The prescription drug epidemic in the United States: A perfect storm
Article first published online: 4 MAY 2011
© 2011 Australasian Professional Society on Alcohol and other Drugs
Drug and Alcohol Review
Special Issue: Pharmaceuticals. Guest Editors: Suzanne Nielsen and Raimondo Bruno
Volume 30, Issue 3, pages 264–270, May 2011
How to Cite
MAXWELL, J. C. (2011), The prescription drug epidemic in the United States: A perfect storm. Drug and Alcohol Review, 30: 264–270. doi: 10.1111/j.1465-3362.2011.00291.x
- Issue published online: 4 MAY 2011
- Article first published online: 4 MAY 2011
- Received 9 March 2010; accepted for publication 23 December 2010.
- prescription pain medication;
- narcotic analgesic;
- non-medical use;
- responsible opioid prescribing;
- pain management
Introduction and Aims.Abuse of prescription analgesics in the USA is increasing. The epidemic has been driven by many factors, including marketing strategies, incorrect prescribing practices, a variety of legal and illegal drug sources, belated governmental responses and increases in the number of prescriptions written.
Design and Methods.Data sources including surveys, emergency room visits, treatment admissions, overdose deaths, toxicology laboratory findings and journal articles were examined to identify trends.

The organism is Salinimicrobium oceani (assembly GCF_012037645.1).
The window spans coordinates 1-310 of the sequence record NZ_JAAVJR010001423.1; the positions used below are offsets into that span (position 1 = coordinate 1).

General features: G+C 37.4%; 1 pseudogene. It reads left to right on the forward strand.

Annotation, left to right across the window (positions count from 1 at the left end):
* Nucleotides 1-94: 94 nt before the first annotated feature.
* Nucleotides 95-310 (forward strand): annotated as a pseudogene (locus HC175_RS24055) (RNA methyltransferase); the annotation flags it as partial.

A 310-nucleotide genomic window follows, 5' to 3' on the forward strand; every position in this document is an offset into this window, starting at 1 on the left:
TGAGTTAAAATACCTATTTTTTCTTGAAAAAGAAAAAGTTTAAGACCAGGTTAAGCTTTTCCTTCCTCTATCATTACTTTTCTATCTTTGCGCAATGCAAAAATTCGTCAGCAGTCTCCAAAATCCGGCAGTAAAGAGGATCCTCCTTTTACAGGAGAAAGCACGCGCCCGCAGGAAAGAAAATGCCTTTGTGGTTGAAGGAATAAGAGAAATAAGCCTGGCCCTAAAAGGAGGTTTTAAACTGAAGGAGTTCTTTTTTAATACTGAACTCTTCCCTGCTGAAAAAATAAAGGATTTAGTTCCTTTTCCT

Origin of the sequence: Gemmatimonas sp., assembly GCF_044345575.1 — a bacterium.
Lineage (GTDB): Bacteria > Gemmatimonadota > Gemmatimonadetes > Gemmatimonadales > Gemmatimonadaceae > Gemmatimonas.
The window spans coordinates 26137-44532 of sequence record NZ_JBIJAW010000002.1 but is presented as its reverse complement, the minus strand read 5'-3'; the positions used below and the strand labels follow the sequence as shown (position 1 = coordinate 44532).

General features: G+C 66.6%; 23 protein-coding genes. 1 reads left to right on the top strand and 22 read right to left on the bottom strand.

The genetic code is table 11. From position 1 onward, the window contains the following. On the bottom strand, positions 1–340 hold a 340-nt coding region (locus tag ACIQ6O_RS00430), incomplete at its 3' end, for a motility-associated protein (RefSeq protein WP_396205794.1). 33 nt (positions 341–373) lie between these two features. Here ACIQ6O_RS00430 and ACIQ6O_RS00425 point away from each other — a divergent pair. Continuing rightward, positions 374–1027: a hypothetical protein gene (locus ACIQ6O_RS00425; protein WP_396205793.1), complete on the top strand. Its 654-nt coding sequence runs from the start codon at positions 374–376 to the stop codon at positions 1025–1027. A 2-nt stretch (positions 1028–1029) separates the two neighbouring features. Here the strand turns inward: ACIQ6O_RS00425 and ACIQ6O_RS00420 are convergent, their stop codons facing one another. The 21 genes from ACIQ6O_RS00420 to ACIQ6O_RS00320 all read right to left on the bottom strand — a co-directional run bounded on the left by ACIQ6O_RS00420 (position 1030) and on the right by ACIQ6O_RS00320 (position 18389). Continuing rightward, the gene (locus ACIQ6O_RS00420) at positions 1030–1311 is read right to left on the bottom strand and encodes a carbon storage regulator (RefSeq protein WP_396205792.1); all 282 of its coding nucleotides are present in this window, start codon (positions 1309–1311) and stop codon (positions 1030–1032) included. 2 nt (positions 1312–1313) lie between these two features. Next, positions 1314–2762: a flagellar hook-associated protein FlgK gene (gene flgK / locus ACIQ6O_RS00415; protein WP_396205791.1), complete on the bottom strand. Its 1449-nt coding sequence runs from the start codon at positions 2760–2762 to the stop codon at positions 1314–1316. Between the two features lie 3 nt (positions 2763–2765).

Results.The surveys and emergency department visits show use lowest among young teenagers and highest among older teenagers and young adults, with significant increases among those aged 55 and older. The length of time between initial use of an opioid other than heroin and admission to treatment is shortening. Mortality data and toxicology exhibits confirm the increases and show the variation in the prevalence of various drugs across the USA.
Discussion and Conclusions.Abuse is increasing, with varying patterns of use by high-risk groups and different geographic preferences. Prescription drug monitoring programs are being developed in each of the US states to deter ‘doctor shopping’; the Food and Drug Administration has increased authority over manufacturers; and options for proper disposal of leftover medications exist. There is increased emphasis on responsible prescribing including risk assessments, prescribing agreements, treatment plans, and training for clinicians, as well as monitoring the interactions with benzodiazepines. However, unless these efforts decrease diversion, abuse and addiction, clinicians may lose the ability to use some of these opioids for effective pain management or so many barriers will be raised that pain will go undertreated or untreated.[Maxwell JC. The prescription drug epidemic in the United States: A perfect storm. Drug Alcohol Rev 2011;30:264–270]